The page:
Lisa at BoingBoing Gadgets shows some amazing work by artists using 3D printing, noting that "building ultra-precise objects out of nothing is undeniably awesome." She asks, "Can you imagine if Torolf Sauermann tried to make this snail shell-esque math art using a pottery kiln?"
Freedom of Creation (FOC) of Helsinki uses laser sintering to "create digitally generated consumer products. These products are more than stunning beauties. They are also models for localized manufacturing and distribution logistics where no stock, no assembly, minimal transportation and just-in-time production are future goals"
"instead of producing textiles by the meter, then cutting and sewing them into final products, this concept has the ability to make needle and thread obsolete."
Ammar Eloueini is creating entire chairs by "using digital animation software Softimage XSI to capture a moving image frame by frame, and then combining those frames and printing them out on a selective laser sintering machine."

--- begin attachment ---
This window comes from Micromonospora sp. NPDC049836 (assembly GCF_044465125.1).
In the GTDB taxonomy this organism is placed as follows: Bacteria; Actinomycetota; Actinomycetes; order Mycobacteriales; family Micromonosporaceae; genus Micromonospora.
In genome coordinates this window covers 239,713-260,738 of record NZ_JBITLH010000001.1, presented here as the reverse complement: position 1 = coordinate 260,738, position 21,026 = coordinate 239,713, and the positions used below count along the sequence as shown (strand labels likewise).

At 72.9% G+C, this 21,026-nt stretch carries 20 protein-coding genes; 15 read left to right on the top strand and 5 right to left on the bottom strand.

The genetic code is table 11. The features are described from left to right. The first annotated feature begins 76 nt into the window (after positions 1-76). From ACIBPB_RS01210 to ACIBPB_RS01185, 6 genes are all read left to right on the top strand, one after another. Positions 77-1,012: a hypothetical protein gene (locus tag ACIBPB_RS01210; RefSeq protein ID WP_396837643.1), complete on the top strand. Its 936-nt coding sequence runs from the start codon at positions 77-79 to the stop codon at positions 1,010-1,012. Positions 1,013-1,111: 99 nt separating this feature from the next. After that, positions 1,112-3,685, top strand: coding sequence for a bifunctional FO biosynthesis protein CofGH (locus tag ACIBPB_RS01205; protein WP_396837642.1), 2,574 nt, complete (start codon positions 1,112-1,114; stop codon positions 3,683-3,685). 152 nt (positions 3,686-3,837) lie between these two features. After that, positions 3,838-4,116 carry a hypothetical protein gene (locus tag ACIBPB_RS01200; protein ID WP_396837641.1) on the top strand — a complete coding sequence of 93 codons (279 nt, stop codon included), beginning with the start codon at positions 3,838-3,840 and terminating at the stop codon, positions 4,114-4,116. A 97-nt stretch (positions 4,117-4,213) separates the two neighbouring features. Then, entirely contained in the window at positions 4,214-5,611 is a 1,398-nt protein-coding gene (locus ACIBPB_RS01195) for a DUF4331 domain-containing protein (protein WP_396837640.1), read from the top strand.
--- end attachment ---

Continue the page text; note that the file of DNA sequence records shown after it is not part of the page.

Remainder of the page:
All this high tech equipment and plastics and sintering lasers isn't very green in its technologies, but it will evolve. Others are 3D printing in simpler, more natural materials like sugar.
They write at Evil Mad Scientist:
Sugar is a particularly good medium because it's easy to obtain, low in cost, kid friendly, water soluble, non-hazardous, non-toxic, non-intimidating, rigid despite having a low melting point, and may be suitable for making objects for lost sugar (like lost wax) investment casting. We also think that it may also be possible to make interesting food with this technology.
So whether you are printing out your clothing or your dessert, it is likely that these technologies are going to be affecting all of us soon.
More at BoingBoing Gadgets, and on TreeHugger: